The Meadow Road Trail travels alongside Meadow Rd and Red Oak Hill Rd for 1.7 miles and connects to the start of both the Farmington Canal Heritage Trail Northern Section and Farmington River Trail South. There are three parking areas along the Meadow Road Trail, one just 0.4 miles shy of the Farmington Canal Heritage Trail and Farmington River Trail

Starting from the Conklin Nature Trail parking lot in Farmington; The parking lot is next to the Pequabuck River, which flows into the Farmington River. I suggest you take a quick detour along the nature trail to where the rivers meet and check out the house up a small knoll across the river. Fabulous. Next, take another quick detour by Heading Left (East) out of the parking lot along the Meadow Road Trail to where the trail crosses over an old stone arch bridge with views overlooking a marsh. We saw the biggest turtle I've ever seen outside of a zoo. If you were to continue east the trail brings you to Garden St (Route 10). Heading Right (West) from the parking lot the narrow trail is flat and soon travels along open farmland. At 0.4 miles you come to the Farmington Community Gardens and across the road is a second parking lot next to where they fly radio controlled airplanes. Kids will love this. Meadow Rd veers left as the trail continues alongside Red Oak Hill Rd. After passing by a third parking lot and then the entrance to Tunxis Mead Park at 1.1 miles, the trail narrows and travels uphill.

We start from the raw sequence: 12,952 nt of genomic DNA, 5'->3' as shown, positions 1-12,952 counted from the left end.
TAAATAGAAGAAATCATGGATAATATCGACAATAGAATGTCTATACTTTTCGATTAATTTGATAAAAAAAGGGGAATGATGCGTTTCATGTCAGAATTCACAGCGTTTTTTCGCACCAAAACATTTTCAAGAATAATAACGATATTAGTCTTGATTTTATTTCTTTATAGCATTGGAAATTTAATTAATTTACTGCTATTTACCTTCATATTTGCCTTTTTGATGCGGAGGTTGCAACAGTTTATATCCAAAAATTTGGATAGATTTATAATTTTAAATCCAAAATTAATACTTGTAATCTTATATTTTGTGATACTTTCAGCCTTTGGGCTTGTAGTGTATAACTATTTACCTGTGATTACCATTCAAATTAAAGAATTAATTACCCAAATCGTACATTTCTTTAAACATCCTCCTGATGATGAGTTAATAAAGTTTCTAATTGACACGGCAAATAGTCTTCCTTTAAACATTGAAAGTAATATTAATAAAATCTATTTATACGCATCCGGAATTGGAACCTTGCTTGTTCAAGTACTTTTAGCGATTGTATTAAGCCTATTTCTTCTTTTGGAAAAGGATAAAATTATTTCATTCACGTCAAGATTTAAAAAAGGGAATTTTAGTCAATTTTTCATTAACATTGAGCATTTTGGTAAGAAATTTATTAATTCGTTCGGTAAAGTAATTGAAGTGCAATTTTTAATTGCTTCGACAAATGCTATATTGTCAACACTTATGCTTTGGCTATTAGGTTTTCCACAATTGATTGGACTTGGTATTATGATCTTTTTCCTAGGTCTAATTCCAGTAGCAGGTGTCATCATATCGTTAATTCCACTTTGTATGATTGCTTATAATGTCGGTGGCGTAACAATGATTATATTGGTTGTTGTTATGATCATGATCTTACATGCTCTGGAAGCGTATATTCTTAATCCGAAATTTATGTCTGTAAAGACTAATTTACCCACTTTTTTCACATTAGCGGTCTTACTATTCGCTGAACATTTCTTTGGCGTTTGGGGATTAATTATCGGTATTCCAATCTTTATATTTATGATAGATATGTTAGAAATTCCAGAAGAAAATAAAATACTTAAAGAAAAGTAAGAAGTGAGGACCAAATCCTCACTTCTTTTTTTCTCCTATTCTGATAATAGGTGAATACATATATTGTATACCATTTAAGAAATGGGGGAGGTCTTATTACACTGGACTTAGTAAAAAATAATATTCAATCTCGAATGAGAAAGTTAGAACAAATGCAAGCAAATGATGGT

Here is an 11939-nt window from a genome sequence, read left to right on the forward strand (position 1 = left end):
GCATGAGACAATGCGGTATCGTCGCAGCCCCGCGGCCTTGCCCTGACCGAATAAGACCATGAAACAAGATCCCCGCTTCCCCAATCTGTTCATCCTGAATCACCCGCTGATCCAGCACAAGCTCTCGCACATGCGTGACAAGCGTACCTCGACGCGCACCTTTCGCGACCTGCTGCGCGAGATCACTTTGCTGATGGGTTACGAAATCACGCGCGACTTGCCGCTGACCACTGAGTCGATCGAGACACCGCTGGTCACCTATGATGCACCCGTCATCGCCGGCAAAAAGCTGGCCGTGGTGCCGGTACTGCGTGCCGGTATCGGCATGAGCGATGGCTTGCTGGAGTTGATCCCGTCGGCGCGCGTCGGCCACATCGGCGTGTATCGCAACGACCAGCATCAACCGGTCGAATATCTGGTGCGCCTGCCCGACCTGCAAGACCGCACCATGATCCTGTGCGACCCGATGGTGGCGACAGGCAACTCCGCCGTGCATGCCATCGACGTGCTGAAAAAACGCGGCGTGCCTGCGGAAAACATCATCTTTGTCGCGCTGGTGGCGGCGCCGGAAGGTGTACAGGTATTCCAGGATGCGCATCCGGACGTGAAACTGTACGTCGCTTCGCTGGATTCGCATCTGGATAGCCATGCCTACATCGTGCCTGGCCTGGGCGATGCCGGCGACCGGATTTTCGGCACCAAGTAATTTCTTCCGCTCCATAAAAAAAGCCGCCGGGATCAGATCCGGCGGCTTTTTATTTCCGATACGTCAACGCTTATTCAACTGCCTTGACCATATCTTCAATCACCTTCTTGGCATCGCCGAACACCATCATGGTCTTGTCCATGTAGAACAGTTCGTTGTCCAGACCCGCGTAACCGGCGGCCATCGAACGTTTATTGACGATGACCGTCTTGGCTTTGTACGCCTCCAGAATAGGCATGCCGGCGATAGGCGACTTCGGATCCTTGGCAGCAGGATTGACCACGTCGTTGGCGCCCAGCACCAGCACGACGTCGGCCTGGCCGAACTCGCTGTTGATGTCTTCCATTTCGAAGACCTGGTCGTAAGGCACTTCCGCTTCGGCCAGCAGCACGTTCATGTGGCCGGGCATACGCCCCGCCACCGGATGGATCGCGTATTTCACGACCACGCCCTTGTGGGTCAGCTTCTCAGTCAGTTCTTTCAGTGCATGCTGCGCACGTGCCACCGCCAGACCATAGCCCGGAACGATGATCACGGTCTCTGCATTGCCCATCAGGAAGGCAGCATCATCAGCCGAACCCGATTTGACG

Note; A 1/4 mile paved trail travels into Tunxis Mead Park.

You'll come to the start of the Farmington Canal Heritage Trail Northern Section after 1.4 miles. Continue straight along Red Oak Hill Rd, then turn right at New Britain Ave where you can then cross over to the start of the Farmington River Rail Trail South after 1.5 miles. 

FARMINGTON RIVER RAIL TRAIL SOUTH